Tuesday, July 21, 2009

These People In Congress Are Driving Me Up A Wall......

What is the actual cost of the government's programs being used to restore the U.S. financial system to health?

The offices of Issa of California reportedly leaked the contents of the upcoming testimony of TARP Inspector General Barofsky, who suggests that the total liability of the government's various and sundry bailout programs, including TARP, has reached a staggering $23.7 trillion! That's almost twice the size of America's GDP.

It's wrong! It's utter rubbish! We know they smoke some good stuff in Cali, but this is ridiculous. Issa has displayed his complete ignorance of economics in front of TV cameras on more than one occasion. And yesterday's gaffe is likely no exception, though this was an off-camera stunt.

The many critics of the emergency programs have no idea what they are talking about. Despite fits and starts, and ad hoc policies that were frightening at the time, the totality of the programs put in place by the Federal Reserve (mostly) and the Treasury (partly) did exactly what they were intended to do: They stopped a financial crisis of historic proportions from becoming an economic crisis that would have made "The Great Depression" look like the "good 'ole days."

That American citizens are not demanding economic literacy over the obvious incompetence of their elected representatives on all matters financial, at a time when it is most needed, is beyond my comprehension.

Barofsky will soon present his "findings" to a House Oversight Committee, chaired by Towns of Brooklyn, and tell the august group that TARP and other crisis-induced government backstops have a price tag of the aforementioned $23.7 trillion. As far as I can tell, Barosfky is making several fundamental mathematical errors and completely misapprehends the functions and costs of the emergency programs put into place to date.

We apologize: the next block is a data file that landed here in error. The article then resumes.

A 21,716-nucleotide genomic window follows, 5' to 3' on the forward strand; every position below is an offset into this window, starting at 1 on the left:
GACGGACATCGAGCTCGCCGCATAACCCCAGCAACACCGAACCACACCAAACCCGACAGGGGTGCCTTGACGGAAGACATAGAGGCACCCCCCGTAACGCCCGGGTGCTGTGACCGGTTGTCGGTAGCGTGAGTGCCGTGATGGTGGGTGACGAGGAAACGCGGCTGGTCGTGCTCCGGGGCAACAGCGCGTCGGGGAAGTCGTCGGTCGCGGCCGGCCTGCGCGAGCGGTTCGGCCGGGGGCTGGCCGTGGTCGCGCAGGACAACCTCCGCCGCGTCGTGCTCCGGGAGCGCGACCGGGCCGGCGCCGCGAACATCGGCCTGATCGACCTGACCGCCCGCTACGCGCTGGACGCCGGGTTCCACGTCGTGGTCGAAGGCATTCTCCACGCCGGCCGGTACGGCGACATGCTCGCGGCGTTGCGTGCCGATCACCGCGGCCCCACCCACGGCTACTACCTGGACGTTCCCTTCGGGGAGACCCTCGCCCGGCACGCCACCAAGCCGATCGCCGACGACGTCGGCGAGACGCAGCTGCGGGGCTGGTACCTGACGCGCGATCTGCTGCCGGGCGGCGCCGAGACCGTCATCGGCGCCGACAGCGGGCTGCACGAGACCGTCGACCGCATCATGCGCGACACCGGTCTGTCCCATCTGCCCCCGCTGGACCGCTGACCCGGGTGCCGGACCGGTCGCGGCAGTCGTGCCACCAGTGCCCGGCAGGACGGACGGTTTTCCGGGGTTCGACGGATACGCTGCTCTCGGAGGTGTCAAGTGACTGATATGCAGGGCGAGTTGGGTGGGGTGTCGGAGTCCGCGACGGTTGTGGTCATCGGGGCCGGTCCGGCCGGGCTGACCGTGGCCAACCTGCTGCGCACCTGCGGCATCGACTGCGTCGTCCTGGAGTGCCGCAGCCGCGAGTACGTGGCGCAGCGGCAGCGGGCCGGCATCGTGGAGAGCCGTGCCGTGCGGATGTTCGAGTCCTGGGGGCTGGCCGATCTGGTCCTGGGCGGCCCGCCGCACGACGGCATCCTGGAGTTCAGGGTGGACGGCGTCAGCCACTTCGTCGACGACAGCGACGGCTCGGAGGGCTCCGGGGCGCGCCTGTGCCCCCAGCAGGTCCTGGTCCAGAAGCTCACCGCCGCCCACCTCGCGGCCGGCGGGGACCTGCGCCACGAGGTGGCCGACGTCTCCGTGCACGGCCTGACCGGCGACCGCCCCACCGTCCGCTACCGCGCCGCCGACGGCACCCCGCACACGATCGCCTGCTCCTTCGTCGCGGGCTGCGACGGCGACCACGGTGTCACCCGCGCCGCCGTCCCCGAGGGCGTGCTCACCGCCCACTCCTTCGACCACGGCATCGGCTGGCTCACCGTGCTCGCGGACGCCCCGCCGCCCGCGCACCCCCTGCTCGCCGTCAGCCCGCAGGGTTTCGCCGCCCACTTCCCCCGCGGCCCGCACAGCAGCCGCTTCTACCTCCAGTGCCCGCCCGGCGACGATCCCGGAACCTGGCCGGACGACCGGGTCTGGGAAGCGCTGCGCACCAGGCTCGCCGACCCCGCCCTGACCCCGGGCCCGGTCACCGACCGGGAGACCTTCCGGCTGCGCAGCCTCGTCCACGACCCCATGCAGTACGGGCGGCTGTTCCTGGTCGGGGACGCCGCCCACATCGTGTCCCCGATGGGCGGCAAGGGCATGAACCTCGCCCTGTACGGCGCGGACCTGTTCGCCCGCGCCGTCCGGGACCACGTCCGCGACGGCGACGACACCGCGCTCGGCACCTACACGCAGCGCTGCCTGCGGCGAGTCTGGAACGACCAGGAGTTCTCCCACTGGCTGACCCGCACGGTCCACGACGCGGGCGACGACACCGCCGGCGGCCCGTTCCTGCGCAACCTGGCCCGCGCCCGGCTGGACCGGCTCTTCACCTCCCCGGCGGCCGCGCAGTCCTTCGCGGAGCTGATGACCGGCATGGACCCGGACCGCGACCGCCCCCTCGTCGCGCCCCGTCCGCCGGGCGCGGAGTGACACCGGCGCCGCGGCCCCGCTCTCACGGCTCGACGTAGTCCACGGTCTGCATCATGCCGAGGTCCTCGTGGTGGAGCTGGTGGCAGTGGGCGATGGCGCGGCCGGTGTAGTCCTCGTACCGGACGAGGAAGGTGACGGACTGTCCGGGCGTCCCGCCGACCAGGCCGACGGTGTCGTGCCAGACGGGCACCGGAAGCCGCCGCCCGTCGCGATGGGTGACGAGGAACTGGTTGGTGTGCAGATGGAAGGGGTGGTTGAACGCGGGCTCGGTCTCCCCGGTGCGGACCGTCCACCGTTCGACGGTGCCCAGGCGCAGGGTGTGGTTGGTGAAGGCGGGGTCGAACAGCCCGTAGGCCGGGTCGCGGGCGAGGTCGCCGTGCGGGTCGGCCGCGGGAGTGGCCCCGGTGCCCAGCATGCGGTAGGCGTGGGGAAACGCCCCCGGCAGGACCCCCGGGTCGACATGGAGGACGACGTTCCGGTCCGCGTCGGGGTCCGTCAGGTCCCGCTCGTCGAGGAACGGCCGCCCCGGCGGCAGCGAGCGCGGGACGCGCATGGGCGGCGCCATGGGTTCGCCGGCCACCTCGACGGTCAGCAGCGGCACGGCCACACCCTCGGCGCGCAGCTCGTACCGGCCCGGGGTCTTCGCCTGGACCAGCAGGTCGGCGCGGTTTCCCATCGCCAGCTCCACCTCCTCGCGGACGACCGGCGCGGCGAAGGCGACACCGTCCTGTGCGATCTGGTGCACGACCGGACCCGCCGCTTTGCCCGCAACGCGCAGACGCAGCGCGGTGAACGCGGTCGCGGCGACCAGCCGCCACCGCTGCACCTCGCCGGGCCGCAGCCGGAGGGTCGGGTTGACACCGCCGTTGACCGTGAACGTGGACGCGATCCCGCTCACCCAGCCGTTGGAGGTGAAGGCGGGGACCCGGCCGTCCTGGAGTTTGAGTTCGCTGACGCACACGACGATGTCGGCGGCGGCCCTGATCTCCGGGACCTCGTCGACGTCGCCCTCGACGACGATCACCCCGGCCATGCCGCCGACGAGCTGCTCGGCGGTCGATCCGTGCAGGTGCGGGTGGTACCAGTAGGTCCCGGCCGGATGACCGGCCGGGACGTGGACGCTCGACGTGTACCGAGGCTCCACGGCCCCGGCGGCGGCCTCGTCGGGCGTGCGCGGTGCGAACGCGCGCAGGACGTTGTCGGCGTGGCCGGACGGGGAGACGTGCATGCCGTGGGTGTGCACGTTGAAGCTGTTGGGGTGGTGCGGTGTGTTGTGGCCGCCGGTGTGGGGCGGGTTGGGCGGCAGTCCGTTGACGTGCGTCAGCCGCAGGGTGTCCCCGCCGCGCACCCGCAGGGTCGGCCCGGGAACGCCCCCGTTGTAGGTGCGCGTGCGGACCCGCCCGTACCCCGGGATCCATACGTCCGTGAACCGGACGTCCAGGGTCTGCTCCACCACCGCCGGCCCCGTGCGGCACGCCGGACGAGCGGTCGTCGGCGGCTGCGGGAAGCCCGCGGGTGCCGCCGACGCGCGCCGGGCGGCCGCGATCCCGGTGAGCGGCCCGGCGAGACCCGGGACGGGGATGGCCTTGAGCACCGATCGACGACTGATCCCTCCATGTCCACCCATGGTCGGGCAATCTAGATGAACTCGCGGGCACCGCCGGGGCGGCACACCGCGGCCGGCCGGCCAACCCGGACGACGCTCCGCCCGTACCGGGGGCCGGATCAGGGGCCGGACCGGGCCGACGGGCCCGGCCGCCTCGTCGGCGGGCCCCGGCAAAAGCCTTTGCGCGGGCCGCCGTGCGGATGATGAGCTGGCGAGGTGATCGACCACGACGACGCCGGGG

It appears he is at least double-counting some guarantees, liabilities and insurance facilities developed by the Treasury and the Fed. Further, his claims that banks have misused the original TARP money -- the $700 billion doled out to recapitalize the banking system -- by purchasing other banks or using the funds to make money, is flat-out wrong....

He is investigating some 35 instances of fraud and abuse, some of which, however, have nothing to do with the TARP program of his (apparently) paranoia-induced calculations of the programs' size.

Oh good grief if the TARP money should lead to the successful recapitalization of the financial system and the renewed ability to lend....that's just terrible...

It was only four to six months ago that the global financial system was on the brink of real collapse. Seriously. We were within possibly a moment or two of a run on banks, money market mutual funds and brokerage accounts. That's very serious, scary stuff.

The institution of necessary backstops, guarantees of money market funds, commercial paper programs, troubled assets, bank debt and corporate debt, to name but a few, were vital in bringing us back from the brink and to the much safer place where we sit today.

The highest tally I have seen for the dollar value of the "commitments" from the government and from the Fed is about $13 trillion - yes, a huge number; but much less than $24 trillion! Only a fraction of that has actually been spent.

Taxpayers could lose some money from these programs, but my bet is that at the end of the day, taxpayers will make, not lose, money from all this government intervention. Now how many years that will take, I don't know....(and any "profits" of course will just be subsequently wasted....)

Again, why aren't we DEMANDING that our local congressman or congresswoman take a college course in economics and finance?

No comments: